Atlanta — The nation's mayors, Republican and Democratic, are willing to support President-elect Ronald Reagan's emerging urban policies as long as federal aid to cities is not cut back sharply.
But if Mr. Reagan tries to turn some of his campaign talk about trimming the size of government into big cuts in aid to cities, he is likely to have a tough political fight on his hands.
This is the message from both Republican and Democratic mayors at the National League of Cities (NLD) convention here.
In their formal remarks, mayors of both parties expressed a "wait and see" attitude toward the still-emerging Reagan urban policies. The mayors expressed hope that the polices would help hem in their continuing fight against high urban unemployment, lack of decent housing for the poor, the need to keep sewage and road systems up to date, and other problems.
If Reagan tries to spur more private industry and citizen initiatives in tackling inner-city problems, he will find bipartisan support among these mayors. A new Gallup poll released here indicates urban residents are increasingly willing to help clean up their neighborhoods, fight crime, and help youth and the elderly.
But when asked in quiet, hallway interviews if they would go along with any major cuts in federal aid to their cities, the firm, bipartisan answer from the mayors was "No."
"We've all got to take our share of the cuts [in federal spending]; we just don't want it all," says William H. Hudnut III, Republican mayor of Indianapolis and incoming president of the NLC.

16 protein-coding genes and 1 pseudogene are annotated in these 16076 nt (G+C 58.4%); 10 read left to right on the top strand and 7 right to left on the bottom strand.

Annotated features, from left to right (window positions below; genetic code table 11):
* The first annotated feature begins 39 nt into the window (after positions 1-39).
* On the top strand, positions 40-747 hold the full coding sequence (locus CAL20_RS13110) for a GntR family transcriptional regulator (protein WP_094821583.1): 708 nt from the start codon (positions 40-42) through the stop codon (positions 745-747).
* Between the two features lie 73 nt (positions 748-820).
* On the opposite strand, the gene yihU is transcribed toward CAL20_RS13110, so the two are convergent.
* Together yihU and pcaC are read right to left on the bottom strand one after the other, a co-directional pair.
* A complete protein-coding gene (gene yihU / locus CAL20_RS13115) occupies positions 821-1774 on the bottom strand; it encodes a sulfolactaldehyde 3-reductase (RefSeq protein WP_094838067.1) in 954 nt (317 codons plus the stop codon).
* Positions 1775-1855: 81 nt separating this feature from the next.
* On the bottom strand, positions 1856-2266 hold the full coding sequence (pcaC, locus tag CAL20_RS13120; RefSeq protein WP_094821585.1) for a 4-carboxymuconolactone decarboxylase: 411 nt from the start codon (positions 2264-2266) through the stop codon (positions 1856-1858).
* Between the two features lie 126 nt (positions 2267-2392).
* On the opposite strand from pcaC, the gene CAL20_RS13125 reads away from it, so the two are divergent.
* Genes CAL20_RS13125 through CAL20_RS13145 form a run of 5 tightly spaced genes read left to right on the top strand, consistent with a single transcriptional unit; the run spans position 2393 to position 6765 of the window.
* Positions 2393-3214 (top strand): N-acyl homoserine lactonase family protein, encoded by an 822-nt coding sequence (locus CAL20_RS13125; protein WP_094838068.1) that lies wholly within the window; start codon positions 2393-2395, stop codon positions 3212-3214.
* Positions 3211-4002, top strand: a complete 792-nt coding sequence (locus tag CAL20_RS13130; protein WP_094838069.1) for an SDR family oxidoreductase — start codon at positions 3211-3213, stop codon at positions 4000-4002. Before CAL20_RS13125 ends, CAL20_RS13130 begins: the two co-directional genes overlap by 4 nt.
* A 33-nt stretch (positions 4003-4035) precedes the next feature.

Mayor James F. Conway of St. Louis, a Democrat, says Republican and Democratic mayors alike would fight doggedly against any proposals for major cuts in aid to cities.
Even Mayor Richard E. Carver of Peoria, Ill., president of the National Conference of Republican Mayors and Municipal Officials, cities few cuts he would support in federal aid to cities.
He hopes, however, that better federal coordination and more tax incentives will spur more private help in tackling city challenges.
Asked if federal aid to cities would be cut. Reagan urban transition aide John McClaughry told reporters here only that "the era of fiscal plenty is not immediately ahead of us."
He described the Urban Development Action Grant program as having a "fairly fat price tag." Keeping that program has been one of the NLC's top priorities.
Mr. McClaughry said no urban policies have been decided since the campaign. Proposals from REagan's urban task force, released in November, have not been adopted, he said.
But McClaughry did say Reagan favors elimination of the CETA program of federally funded public-service jobs.
While a number of Democratic and Republican mayors here said they would not oppose this, several Democratic mayors, including James H. McGee of Dayton and Arthur J. Holland of Trenton, N.J., objected.
"The only reason there re government programs is the private sector has failed to meet the need," said Mayor Holland.
Atlanta Mayor Maynard Jackson, among others, is concerned that federal aid for public housing might be cut back under Reagan.